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From the guy who helps entrepreneurs and fast-growing companies get their marketing right.

Most companies don’t know how to tell their stories effectively.
Here’s how I can help:

Tell Your Story, Better

Develop messaging that tells your story: what your product does, the value it delivers, how it’s unique and who it serves. Make it real, for real people.

Create Strategic Plans

Develop strategic roadmaps that drive your marketing goals and reflect priorities, budgets and the competitive landscape.

Connect With Your Audiences

Develop quality content, which is delivered to the right people in the right places: Websites, video, blogs, infographics, newsletters….and more.

My new book is out!

Storytelling for Startups: How Fast-Growing Companies Can Embrace the Power of Story-Driven Marketing.

The time for story-driven marketing is now. This book is designed for people who recognize that stories can give their companies a competitive edge, be a key part in creating a vibrant brand personality, and, in the process, drive higher sales.

Buy it now

Latest Posts

Successful Startup PR is Fueled by Relationships

On Reddit, Thomas Ranking from Dash Hudson offered up six lessons on how to “hack PR”. Number five on the list was “It’s a relationship!”, which talked about how startups need to “be nice to reporters, be helpful and tell them a great story”. While I definitely agree that relationships are important, they need to happen way before a startup seeks media coverage. This is not something that many startups consider or take the time to pursue because it involves a lot of grunt work, time, and effort. As important, there may not be an immediate dividend (aka media coverage). Rather than developing relationships, too many startups expect immediate coverage when they want it – and usually end up disappointed when it doesn’t happen. Here’s the thing about relationships: reporters and bloggers have a natural bias about people they know in the real world or digitally. It’s human nature to favour people already in your personal universe. When I was a newspaper reporter, entrepreneurs and PR people who I knew tended to get some of my time and interest while everyone else struggled to capture my attention. It’s the way of the world, particularly these days when reporters and bloggers are time-strapped and likely getting dozens of pitches a day. So how do startups building relationships with reporters and bloggers? Here are some simple steps: Create a list of the people who matter to your business – newspaper reporters, magazine writers, freelancers, bloggers, entrepreneurs who do guest writing, etc. The list could contain 10 to 100 names; it really depends on the size of your market and how much media...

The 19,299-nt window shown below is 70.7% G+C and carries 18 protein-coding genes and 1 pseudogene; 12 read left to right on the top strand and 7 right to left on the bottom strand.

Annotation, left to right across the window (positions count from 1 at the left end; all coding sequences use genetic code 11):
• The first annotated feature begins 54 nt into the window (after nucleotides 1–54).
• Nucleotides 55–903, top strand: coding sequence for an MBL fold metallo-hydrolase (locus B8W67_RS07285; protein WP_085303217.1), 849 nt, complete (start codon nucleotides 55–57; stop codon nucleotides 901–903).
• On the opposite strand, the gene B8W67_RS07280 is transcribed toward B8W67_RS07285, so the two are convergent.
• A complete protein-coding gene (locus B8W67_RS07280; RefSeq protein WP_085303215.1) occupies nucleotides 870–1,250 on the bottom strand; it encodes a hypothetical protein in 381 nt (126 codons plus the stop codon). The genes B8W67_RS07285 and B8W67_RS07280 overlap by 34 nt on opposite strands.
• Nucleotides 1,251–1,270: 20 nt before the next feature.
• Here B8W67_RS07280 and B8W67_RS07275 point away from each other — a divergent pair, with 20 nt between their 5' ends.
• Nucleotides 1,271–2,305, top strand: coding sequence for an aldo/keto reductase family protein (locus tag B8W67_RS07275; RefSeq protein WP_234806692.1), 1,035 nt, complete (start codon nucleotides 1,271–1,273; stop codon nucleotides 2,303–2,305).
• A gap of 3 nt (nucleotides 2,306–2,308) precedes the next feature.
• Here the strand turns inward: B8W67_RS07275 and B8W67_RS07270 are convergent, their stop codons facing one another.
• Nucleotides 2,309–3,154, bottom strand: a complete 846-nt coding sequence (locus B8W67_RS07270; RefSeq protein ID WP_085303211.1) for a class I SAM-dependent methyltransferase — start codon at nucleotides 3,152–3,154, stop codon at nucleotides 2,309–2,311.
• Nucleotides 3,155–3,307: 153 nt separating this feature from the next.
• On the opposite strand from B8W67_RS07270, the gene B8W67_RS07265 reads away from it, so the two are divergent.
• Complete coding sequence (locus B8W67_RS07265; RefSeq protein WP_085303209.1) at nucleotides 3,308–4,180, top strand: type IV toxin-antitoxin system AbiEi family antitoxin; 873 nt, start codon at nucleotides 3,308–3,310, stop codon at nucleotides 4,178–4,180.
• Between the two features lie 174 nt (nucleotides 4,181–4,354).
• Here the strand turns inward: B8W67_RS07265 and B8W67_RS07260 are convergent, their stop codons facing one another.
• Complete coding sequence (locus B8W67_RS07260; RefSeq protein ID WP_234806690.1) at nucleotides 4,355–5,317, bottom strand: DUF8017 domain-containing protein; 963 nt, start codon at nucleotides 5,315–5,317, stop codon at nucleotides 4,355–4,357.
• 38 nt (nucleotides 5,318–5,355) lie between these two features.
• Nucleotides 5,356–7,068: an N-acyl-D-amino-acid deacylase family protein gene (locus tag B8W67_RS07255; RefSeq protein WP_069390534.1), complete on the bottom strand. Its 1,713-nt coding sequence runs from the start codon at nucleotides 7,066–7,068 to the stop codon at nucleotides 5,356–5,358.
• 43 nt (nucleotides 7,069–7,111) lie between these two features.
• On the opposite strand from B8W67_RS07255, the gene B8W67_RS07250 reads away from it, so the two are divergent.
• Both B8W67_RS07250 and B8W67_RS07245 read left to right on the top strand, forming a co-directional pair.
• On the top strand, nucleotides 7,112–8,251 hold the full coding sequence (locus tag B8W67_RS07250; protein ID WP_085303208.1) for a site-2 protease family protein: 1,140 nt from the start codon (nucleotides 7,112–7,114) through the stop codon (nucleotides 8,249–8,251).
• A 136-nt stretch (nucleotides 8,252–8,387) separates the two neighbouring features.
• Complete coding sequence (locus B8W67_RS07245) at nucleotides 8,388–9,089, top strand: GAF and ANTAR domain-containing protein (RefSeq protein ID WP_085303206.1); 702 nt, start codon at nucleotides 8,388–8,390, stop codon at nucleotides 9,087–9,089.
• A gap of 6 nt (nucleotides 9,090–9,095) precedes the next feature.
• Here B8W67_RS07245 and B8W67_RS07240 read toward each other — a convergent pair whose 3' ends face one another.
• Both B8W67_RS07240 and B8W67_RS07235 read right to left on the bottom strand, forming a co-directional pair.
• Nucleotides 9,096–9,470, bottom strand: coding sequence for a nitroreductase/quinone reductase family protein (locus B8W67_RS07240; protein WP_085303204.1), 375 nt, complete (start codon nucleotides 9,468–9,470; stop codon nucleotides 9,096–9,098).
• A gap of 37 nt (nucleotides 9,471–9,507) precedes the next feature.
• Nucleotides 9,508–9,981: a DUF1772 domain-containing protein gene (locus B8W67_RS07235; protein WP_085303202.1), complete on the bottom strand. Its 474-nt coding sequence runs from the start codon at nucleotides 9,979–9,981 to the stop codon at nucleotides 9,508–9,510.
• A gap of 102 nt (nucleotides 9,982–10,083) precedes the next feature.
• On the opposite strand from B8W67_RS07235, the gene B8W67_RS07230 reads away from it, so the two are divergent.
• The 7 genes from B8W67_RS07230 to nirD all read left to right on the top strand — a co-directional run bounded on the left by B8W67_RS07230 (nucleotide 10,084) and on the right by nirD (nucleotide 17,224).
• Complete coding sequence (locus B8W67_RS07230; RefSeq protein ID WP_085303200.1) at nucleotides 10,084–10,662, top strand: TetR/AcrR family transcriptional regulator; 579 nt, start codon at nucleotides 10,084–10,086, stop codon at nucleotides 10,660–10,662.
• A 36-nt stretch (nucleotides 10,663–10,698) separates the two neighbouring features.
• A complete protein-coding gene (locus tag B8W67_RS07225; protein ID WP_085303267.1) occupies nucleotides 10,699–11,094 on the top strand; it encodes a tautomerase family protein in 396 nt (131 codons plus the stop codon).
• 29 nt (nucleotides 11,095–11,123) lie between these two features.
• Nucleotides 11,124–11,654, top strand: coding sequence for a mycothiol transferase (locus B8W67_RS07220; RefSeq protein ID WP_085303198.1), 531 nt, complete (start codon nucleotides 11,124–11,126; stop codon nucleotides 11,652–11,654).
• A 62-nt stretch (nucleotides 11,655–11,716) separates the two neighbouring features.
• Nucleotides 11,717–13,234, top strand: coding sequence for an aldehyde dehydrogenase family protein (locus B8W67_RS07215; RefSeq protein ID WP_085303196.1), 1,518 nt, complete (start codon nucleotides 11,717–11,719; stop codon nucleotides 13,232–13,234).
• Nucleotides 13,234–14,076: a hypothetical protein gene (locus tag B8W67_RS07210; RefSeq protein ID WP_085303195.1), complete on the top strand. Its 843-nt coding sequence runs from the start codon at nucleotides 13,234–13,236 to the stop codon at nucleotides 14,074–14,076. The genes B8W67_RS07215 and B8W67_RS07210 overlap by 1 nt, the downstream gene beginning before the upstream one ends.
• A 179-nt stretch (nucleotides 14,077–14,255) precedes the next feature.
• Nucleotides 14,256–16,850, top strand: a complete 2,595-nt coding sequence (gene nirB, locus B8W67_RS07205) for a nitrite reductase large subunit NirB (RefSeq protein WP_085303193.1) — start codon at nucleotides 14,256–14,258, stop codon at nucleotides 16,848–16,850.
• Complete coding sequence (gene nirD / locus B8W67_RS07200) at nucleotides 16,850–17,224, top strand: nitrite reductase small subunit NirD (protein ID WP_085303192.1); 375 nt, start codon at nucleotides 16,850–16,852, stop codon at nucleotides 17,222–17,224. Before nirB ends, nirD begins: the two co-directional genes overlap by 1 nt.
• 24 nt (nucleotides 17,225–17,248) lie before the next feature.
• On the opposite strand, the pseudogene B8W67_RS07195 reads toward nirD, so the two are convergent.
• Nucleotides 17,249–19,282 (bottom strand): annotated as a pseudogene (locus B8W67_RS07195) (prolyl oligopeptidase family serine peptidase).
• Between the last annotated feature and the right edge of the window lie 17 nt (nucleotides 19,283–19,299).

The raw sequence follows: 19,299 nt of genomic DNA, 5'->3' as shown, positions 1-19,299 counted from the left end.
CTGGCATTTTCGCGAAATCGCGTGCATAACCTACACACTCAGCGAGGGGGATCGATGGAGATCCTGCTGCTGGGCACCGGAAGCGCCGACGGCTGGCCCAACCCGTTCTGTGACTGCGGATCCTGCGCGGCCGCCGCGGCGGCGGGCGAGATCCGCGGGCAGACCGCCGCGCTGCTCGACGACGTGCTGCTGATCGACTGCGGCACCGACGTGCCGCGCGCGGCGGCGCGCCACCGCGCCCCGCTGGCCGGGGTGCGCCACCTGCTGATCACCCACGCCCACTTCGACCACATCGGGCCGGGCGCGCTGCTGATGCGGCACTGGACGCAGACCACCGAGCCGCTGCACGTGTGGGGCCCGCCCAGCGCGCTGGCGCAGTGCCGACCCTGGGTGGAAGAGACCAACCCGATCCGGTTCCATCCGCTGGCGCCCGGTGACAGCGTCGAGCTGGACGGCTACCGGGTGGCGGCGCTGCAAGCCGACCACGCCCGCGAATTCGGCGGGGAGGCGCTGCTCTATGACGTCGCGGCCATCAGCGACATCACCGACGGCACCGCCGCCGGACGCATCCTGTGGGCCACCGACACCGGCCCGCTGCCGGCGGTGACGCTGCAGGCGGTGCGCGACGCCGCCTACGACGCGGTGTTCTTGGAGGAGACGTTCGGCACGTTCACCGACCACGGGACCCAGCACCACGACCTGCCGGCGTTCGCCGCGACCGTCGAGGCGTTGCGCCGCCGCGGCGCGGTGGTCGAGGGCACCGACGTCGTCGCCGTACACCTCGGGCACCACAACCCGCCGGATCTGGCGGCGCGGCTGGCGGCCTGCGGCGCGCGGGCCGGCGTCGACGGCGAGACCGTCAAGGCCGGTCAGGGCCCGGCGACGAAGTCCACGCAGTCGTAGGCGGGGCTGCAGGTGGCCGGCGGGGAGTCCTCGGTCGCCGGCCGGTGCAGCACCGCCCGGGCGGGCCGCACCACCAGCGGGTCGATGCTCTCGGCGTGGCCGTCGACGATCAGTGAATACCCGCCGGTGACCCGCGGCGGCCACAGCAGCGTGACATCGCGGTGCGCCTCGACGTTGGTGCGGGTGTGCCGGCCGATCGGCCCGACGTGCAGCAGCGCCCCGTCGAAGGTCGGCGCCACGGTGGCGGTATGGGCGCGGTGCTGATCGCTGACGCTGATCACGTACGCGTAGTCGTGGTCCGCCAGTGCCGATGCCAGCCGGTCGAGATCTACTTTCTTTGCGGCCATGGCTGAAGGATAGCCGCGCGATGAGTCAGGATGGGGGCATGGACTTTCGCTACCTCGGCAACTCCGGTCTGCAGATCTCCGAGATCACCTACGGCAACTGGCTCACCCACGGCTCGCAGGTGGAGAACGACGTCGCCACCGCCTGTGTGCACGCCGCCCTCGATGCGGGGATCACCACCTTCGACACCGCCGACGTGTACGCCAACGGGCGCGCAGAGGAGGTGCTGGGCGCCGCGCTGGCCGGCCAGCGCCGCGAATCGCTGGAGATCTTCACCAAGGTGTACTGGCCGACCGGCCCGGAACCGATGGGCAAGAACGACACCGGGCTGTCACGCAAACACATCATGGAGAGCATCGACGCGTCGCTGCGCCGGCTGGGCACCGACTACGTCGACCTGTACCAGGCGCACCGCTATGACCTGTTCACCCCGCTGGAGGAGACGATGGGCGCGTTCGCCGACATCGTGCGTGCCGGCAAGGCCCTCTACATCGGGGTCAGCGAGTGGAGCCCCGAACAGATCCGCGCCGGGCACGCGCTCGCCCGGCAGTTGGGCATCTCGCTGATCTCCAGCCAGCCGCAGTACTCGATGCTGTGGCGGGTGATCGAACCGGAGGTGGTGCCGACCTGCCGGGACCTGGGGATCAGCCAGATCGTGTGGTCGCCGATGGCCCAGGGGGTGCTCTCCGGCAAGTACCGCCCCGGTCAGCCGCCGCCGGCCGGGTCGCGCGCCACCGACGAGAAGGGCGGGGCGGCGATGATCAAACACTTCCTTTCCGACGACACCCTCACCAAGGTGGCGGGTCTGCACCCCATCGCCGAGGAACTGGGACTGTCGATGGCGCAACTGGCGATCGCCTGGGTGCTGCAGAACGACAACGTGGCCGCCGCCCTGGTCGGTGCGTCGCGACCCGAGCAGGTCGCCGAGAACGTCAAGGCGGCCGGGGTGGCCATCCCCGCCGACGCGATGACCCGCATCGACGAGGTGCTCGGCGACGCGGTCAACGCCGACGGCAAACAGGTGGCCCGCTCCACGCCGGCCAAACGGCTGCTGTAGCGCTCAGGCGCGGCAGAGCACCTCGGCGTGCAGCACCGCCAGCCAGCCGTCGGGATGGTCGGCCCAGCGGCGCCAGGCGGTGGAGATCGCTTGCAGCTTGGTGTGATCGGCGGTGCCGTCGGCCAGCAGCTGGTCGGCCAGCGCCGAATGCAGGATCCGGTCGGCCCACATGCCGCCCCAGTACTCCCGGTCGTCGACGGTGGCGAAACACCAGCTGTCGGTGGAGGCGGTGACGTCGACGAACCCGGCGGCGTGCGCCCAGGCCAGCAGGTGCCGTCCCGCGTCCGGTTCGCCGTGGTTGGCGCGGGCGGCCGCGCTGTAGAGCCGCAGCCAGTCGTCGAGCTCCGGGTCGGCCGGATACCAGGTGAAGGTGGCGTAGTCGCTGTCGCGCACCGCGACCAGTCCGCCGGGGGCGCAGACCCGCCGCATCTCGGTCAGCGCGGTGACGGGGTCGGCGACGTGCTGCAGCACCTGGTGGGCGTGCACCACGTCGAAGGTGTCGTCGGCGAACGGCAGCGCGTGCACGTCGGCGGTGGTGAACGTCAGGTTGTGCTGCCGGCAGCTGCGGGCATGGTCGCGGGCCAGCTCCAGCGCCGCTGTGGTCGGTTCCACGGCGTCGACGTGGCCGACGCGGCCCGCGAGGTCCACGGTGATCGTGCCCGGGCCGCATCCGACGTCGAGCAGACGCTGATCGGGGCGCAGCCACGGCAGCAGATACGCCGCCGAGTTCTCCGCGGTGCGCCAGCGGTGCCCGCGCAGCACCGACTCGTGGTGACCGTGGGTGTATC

The Six Steps to Messaging Epiphany

In a post last week, I talked about the challenges faced by many startups to develop effectiveness messaging. Today, I want to put the spotlight on a six-step approach to messaging that helps startups focus on their product, uniqueness, target audiences and competitors. A key part of the methodology is getting as much information as possible and then synthesizing it into talks to what a startup does and why it matters. Here’s a high-level summary of each step: Discovery: To kick off a messaging project, it’s important to get everything on the table. This includes information about a startup’s history, vision, management team and, of course, the product. You want to know what the product does, the problems it solves, benefits delivered and who needs it. You also want to get a handle on target audiences and how they make buying decision. And you want to learn about competitors – direct rivals (e.g. Google vs. Bing), indirect rivals (Freshbooks vs. Excel), strong rivals, struggling rivals and emerging rivals. This is a braindump that should leave no stone unturned. Research: Armed with a wealth of information from the discovery session, the next step is taking a deep dive into the marketplace and competitive landscape. This can involve industry reports, a review of media and blog coverage and an in-depth look at the competition, including their messaging, value propositions, key benefits and sales and marketing collateral. Ideally, research should also involve talking to potential or existing customers to learn about their needs and interests. This step begins to provide a rough framework for messaging by positioning a startup within the industry....

People Say…

Probably the greatest asset Mark brought to the team and project was his collaborative nature. We worked through many scenarios and he even guided us through two very large pivots in our thinking. Deb Krizmanich, PowerNoodle
Mark helped us navigate the complicated messaging and content process of a big data solution. He was fast to learn the industry, attentive to our needs, and very flexible on his work schedule. Kerry Liu, co-founder, Rubikloud

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